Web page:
"Even today, there is little value in insuring the survival of our nation if our traditions do not survive with it. And there is very grave danger that an announced need for increased security will be seized upon those anxious to expand its meaning to the very limits of official censorship and concealment.That I do not intend to permit to the extent that it is in my control. And no official of my Administration, whether his rank is high or low, civilian or military, should interpret my words here tonight as an excuse to censor the news, to stifle dissent, to cover up our mistakes or to withhold from the press and the public the facts they deserve to know."John F. Kennedy, The President and the Press, 27 April 1961"There are men, now in power in this country, who do not respect dissent, who cannot cope with turmoil, and who believe that the people of America are ready to support repression as long as it is done with a quiet voice and a business suit."John Lindsay
10 October 2014
Corporate Media and Censorship In America
This link below is a fairly long and very interesting discussion of the recent crisis in the Ukraine, and what some of the bigger picture implications and reasons for it may be.
However, I am starting this video towards the end, so that you can hear one key point that Professor Stephen Cohen of Princeton makes that is in my opinion essential.
He states that there is no longer a place in the popular mainstream media for debate over the different positions and opinions on key policy questions outside of a narrow range of acceptable views as decided by a few major media outlets. If there is a dissenting view that is distasteful to the powerful interests that influence the government, they will not allow it to be heard or discussed rationally, except perhaps in a few scholarly journals out of the reach of most.
And in this I think he is absolutely correct. And it is not just about issues such as a new Cold War, but on a broad range of social and financial topics as well. Journalism as I once knew it no longer exists except in select locations on the Internet.
Staged discussions between paid 'strategists' from the two major political parties with commentary from a few corporate media representatives is not journalism, and does not provide the platform for the serious discussion of issues that affect all of us.
The seeds for the decline of American mainstream media were sown by the overturn in 1987 of the Fairness Doctrine which required broadcasters to air both side of controversial subjects, and not just the officially sanctioned sides of a carefully selected and phrased question or topic.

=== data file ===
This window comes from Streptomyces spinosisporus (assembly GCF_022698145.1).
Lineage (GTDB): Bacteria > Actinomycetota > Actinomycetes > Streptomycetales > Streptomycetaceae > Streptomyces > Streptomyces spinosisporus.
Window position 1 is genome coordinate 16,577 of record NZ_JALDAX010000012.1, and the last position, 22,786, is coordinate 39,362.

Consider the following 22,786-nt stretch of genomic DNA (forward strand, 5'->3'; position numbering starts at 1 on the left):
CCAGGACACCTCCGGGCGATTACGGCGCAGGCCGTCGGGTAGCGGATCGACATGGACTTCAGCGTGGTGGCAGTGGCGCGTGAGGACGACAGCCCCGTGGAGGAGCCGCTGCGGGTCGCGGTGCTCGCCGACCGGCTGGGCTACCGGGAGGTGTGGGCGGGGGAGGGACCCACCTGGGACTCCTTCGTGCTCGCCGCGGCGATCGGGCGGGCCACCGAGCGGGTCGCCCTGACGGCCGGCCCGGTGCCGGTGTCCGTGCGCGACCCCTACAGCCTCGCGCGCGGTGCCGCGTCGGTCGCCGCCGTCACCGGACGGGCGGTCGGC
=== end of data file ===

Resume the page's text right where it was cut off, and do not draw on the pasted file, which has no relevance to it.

And the Communications Act of 1934 was further gutted by the Telecommunications Act of 1996 which permitted corporate conglomerates to acquire and establish powerful monopolies across the press, radio, and television.
I am finding too many cases where topics are being effectively censored by implicit agreement of the corporate media to either not cover a story, or to permit only certain aspects and views of an issue to be heard.
I am no big fan of the governments of either Russia or China. It is the oligarchs who like the way these statist governments operate, but only when they are making deals with them and getting their way. It was Bill Gates who came back from a tour of China in 2005 and praised this new kind of capitalism.
I have been to both Russia and China, and I prefer neither of those brands of oligarchy and monopoly in alliance with the State. And so I am concerned about the modern attraction by the powerful in the West to emulate them, to manage the news, to establish monopolies, and to hide behind secrecy as they engage in undemocratic backroom deals with powerful interests as a standard matter of doing the business of the nation.
This de facto censoring of the news in the West is not a healthy situation. And so we must get information about important topics where we can. The coverage of too many news topics, from Snowden to the financial crisis to the Ukraine, have been disgracefully one sided and carry the stink of propaganda wrapped in a press under the thumb of a few moneyed interests.
You may wish to listen to the entire interview which I found to be most interesting. Please click on the link below to start the interview at the point of discussing censorship.
Stephen Cohen, The New Cold War: It's Five Minutes to Midnight
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